My least favorite chore is cleaning the mass of vomited chicken from the boy, his pajamas, and every piece of cloth on his bedframe. Though that was kind of an "all hands on deck" thing and there was no way to say, "I'll get the dishes, you get this."


Posted by: Moby Hick | Link to this comment | 12-15-13 8:59 PM
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79.1: It's mostly that we suck at it, so that days later clean laundry is either unfolded, or folded, but not replaced in drawers, etc. Or shiv feels guilty that I've started a load, and offers to take over, and then hours later I have to remind him to put the load in the dryer.


Posted by: Cala | Link to this comment | 12-15-13 9:02 PM
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62: Ouch! It's not unheard-of for references to be added after an ASAP comes out. I think when you discuss it with your advisor, you should suggest sending a polite note to the corresponding author and cc the journal editor saying that they've omitted the reference to your paper, which is understandable since it wasn't in a traditional journal (just for politeness' sake). You might check the submission date - it's very common in my field for new papers to come out between manuscript submission and acceptance/publishing, so references get added before official publication or sometimes added as errata. It would make the whole thing easier if the dates work, since you can treat it as a totally understandable omission. That really sucks, though, especially the poster thing. Hopefully everyone in your field knows your stuff is better.


Posted by: ydnew | Link to this comment | 12-15-13 9:05 PM
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86

83 is really awful too.


Posted by: heebie-geebie | Link to this comment | 12-15-13 9:05 PM
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87

Having many non-identical pairs of socks is a dangerous eccentricity.


Posted by: torrey pine | Link to this comment | 12-15-13 9:05 PM
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88

86: This was a disgusting evening a Chez Hick.


Posted by: Moby Hick | Link to this comment | 12-15-13 9:08 PM
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89

88 was too toon.


Posted by: Moby Hick | Link to this comment | 12-15-13 9:17 PM
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90

-t, +s


Posted by: Moby Hick | Link to this comment | 12-15-13 9:17 PM
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We're dealing with my least favorite gross-kid issue, Mobes, and I feel your pain. In theory, Lee and I can each opt out of our individual top gross-out options, but I just seem to deal with it for both of us. And I'm grateful for her that I can and that I've gotten to deal with my hangup better than I'd have expected, but still it's hardly fun.


Posted by: Thorn | Link to this comment | 12-15-13 9:27 PM
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It's not a good smell but less unsanitary than shit.


Posted by: Moby Hick | Link to this comment | 12-15-13 9:32 PM
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83 is reason 1,000,000 I'm never having a kid. Barf makes me feel faint.

Which of you reprobates killed Peter O'Toole?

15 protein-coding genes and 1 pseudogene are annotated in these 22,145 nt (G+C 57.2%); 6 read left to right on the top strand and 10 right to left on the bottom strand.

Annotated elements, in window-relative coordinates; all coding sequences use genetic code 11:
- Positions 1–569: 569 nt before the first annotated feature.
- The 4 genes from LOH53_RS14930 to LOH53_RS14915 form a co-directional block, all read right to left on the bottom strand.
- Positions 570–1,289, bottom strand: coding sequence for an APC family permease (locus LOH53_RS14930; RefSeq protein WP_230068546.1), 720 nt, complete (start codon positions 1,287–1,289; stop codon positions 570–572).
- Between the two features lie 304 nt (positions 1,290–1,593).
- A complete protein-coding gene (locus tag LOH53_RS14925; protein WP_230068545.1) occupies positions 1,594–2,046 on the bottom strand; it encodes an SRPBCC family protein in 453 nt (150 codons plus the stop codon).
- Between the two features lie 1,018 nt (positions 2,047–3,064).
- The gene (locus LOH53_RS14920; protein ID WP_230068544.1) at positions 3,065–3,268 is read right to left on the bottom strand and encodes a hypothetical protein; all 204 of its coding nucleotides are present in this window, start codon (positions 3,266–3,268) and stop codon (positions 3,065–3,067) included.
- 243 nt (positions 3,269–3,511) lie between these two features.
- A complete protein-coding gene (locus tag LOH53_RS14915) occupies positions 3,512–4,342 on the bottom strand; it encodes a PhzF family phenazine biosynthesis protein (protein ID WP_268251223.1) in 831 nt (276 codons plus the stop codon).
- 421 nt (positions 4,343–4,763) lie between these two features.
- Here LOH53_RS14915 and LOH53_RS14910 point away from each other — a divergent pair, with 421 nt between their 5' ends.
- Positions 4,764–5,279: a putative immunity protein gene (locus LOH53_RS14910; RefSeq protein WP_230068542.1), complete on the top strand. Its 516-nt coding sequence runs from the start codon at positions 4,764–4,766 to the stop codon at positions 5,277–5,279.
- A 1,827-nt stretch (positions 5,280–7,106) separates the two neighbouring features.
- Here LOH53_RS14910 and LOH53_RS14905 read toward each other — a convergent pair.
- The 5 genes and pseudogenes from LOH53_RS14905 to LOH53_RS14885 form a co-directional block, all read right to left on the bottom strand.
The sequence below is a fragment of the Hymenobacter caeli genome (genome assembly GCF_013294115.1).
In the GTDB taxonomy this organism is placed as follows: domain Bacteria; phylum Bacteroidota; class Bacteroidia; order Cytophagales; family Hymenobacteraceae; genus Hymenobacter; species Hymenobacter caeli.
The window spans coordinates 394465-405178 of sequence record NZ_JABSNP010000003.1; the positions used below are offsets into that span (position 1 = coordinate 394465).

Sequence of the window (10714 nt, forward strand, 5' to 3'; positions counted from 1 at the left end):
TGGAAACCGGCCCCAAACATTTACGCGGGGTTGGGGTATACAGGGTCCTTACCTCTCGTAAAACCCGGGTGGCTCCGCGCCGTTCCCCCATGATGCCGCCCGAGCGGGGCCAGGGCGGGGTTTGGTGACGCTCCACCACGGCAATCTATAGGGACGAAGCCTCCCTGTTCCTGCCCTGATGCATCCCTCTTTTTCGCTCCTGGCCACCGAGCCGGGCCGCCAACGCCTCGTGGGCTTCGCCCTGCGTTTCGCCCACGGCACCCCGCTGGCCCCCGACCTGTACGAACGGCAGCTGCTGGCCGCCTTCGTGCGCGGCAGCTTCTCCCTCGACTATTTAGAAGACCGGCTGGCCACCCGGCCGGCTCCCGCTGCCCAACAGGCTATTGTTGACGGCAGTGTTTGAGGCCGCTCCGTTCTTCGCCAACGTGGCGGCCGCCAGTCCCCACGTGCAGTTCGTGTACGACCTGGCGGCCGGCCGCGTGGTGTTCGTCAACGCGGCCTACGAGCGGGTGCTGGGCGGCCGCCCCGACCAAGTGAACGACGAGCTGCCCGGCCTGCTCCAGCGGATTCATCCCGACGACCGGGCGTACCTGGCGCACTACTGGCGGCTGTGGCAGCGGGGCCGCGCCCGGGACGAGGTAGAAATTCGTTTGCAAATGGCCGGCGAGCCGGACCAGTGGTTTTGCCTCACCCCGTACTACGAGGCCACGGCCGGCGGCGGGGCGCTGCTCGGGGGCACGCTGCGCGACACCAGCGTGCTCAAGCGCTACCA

Did Olivia de Havilland have anything against him?


Posted by: Mister Smearcase | Link to this comment | 12-15-13 9:43 PM
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93.1: It's not that bad. Plus, adults barf, if less often.


Posted by: Moby Hick | Link to this comment | 12-15-13 10:02 PM
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That's how I felt about it and then, like the most pathetic fucking cliche, I found that PARENTING CHANGED ME and it was confusingly okay. I once even told her to go ahead and throw up in my hair what why who on earth even am I.


Posted by: redfoxtailshrub | Link to this comment | 12-15-13 10:05 PM
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Right, the puke really isn't so bad. Not having a choice can make things a lot easier. Stalin understood this.


Posted by: ogged | Link to this comment | 12-15-13 10:10 PM
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Elementary school taught me that the way to deal with vomit is to put some equally smelly, pencil-shaving-looking stuff on top of it.


Posted by: Stanley | Link to this comment | 12-15-13 10:22 PM
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Stalin made people puke? Non-metaphorically.


Posted by: Moby Hick | Link to this comment | 12-15-13 10:26 PM
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Adults try to barf privately. Kids pretty much demand your participation in their barfing process. They're all hey can I get a hand with the barfing I am doing?


Posted by: Mister Smearcase | Link to this comment | 12-15-13 10:37 PM
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Cannot stop laughing about the last sentence of 95.


Posted by: Mister Smearcase | Link to this comment | 12-15-13 10:38 PM
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101

There's probably a version of the story about Stalin and the chicken in which Stalin vomits on the chicken.


Posted by: fake accent | Link to this comment | 12-15-13 11:28 PM
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Thanks, ydnew, helpful. I am of course bleached with shame at not having gotten out fast enough.


Posted by: clew | Link to this comment | 12-16-13 1:48 AM